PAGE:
Avenue of the Baobabs, Madagascar

Are you a sunset enthusiast? Nature aficionado? Adventurist? If any of these apply to you, then taking the time to see the Avenue of the Baobabs in Morondava, Madagascar NEEDS to be on your travel bucket list.

Getting there may be a pain, but believe me, it is SO worth it.

First, you’ll need to get to Madagascar. It may be the fourth biggest island in the world, but the limited flights make it a difficult task to even get there. Our trip started in Mauritius, which is way more geared toward tourists and happens to be just east of this unique island. As far as I am concerned, there are not many ways to get to Madagascar without going through the capital, Antananarivo, or Tana for short. Now, Tana is not a place I would recommend to anyone, as it is extremely overpopulated, and polluted, and there is an abundance of crime and civil unrest. However, sometimes you have to endure the storm to see the rainbow. Suck it up, and hide in your hotel room for the night, because, with the few flights out of Tana, you will undoubtedly be stuck there for the night. Make sure you have your flight to Morondava booked ahead of time, and use the night to get some rest. Also, you can ask your cab driver that you get at the airport to your hotel to bring you back to the airport the following day. They know you are not there to visit Tana, and they certainly welcome the business. In fact, some of them insist you let them know where you are going so they can monopolize you as a customer.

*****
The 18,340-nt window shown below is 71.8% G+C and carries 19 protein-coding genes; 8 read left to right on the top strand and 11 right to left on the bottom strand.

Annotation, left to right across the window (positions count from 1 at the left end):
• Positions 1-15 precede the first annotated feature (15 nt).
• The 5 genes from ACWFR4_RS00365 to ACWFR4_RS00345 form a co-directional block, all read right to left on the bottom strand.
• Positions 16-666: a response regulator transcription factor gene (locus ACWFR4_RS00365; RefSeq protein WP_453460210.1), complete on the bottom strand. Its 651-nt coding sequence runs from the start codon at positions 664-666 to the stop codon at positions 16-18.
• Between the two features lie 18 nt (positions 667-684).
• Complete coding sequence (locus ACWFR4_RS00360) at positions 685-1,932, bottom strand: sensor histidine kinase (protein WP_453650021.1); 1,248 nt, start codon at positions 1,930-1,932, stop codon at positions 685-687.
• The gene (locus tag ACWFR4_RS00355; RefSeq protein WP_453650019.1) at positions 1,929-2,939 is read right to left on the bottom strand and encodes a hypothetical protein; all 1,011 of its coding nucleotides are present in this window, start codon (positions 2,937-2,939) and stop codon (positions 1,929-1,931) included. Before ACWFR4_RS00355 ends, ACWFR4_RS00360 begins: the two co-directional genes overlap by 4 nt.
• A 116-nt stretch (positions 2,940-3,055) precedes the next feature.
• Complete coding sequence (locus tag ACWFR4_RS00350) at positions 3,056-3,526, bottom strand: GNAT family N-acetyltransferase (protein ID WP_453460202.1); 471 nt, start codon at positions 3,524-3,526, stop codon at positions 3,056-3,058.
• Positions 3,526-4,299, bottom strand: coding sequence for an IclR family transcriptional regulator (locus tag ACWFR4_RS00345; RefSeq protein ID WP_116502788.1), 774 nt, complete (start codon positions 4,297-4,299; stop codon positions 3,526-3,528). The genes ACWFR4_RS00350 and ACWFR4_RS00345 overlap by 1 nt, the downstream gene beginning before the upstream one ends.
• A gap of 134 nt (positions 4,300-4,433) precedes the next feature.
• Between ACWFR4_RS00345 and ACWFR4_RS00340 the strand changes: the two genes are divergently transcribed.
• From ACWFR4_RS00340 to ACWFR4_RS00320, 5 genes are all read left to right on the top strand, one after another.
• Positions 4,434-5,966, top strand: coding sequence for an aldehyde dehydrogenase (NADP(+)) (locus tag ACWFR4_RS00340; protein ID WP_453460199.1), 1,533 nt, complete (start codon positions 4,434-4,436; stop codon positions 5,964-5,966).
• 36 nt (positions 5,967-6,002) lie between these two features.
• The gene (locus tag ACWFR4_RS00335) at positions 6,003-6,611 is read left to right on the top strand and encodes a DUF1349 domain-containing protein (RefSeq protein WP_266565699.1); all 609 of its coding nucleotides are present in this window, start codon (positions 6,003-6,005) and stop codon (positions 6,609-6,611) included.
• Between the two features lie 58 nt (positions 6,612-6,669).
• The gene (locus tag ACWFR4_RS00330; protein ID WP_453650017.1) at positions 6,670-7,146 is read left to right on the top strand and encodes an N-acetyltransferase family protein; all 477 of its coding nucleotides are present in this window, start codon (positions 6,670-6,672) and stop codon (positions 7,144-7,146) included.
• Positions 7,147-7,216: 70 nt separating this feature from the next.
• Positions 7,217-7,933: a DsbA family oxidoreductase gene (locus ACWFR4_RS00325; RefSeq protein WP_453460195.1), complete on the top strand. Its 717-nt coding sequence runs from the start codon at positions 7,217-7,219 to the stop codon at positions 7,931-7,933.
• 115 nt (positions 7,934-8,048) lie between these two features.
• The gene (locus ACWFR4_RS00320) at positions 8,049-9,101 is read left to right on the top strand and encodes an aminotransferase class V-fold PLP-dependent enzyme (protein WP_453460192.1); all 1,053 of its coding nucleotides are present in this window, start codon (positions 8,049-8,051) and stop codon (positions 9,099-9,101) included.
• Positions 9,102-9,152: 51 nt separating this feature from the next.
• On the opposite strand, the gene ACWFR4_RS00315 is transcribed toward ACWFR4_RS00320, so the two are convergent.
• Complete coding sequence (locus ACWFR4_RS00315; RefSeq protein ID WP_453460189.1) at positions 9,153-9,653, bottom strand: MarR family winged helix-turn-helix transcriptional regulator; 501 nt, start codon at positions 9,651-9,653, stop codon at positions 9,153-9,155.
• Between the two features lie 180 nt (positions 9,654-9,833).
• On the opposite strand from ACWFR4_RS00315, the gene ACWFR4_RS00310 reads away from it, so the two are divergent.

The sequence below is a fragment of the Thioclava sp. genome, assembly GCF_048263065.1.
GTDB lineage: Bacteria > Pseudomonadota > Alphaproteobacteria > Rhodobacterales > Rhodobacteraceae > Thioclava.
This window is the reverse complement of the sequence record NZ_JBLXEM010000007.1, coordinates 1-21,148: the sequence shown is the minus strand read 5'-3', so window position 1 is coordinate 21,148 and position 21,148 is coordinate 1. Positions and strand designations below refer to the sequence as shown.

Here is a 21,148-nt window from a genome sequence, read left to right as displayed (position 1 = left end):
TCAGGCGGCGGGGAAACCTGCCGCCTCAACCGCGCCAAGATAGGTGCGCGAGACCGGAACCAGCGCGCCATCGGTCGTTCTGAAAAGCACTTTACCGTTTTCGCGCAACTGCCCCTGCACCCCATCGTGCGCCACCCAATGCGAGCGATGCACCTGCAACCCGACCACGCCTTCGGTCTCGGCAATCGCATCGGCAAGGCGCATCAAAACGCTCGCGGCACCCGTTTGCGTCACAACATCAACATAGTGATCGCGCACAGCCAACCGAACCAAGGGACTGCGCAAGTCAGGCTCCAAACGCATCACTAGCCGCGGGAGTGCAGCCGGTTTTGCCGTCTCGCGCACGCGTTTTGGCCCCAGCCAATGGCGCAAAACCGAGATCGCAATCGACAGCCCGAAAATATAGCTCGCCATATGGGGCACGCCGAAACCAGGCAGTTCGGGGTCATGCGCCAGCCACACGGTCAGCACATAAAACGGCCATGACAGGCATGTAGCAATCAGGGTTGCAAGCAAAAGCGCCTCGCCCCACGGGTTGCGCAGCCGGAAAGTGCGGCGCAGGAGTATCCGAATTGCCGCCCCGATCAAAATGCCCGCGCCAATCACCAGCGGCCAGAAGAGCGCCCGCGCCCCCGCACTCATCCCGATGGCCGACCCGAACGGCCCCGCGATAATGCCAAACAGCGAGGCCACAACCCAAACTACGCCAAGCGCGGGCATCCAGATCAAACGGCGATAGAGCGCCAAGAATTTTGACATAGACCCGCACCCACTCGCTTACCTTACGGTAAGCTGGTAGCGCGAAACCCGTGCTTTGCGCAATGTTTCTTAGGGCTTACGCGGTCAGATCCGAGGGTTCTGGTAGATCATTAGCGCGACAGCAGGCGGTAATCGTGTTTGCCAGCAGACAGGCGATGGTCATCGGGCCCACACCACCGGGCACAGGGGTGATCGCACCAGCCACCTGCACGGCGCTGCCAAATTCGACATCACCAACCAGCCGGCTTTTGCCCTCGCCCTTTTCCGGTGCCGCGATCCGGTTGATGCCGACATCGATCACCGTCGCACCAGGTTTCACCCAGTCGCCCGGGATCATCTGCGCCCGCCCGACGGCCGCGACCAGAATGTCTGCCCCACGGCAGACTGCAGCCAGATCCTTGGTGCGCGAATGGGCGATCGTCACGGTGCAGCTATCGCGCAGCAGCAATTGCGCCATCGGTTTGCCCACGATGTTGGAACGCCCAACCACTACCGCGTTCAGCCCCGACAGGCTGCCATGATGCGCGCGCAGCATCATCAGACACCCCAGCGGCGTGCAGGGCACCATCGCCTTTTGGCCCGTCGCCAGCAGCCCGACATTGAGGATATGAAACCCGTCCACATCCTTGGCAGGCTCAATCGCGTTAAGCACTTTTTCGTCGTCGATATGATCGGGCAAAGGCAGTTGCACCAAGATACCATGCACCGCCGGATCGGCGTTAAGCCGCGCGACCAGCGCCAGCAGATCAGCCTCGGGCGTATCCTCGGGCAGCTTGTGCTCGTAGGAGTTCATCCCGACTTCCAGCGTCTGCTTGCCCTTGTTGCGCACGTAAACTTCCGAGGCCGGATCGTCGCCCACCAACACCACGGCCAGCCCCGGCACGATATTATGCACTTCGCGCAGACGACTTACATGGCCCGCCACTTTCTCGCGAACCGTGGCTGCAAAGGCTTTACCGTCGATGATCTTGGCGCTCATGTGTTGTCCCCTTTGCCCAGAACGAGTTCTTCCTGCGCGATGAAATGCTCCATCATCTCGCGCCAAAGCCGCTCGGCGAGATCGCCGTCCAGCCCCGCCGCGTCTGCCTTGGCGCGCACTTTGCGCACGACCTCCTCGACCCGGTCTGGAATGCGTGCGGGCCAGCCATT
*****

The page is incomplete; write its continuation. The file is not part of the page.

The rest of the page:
Once you get back to the airport, you get on your domestic flight to Morondava, which is only an hour-long flight. Arriving at Morondava Airport is an experience in itself. Being from NY and typically traveling out of JFK, it is incredible to see how small this airport is. Not only is it small, but it is far from technologically advanced. The plane pulls onto the runway and you walk right onto it and walk into the airport from there. You can even see the people unloading your bags onto a trolly while you do this. We waited inside, where all the windows were wide open without screens, and there was one single conveyer belt where they loaded the luggage. Everything went smoothly for us here which was a huge relief because it seems a little unreliable upon arrival, but they definitely know what they are doing.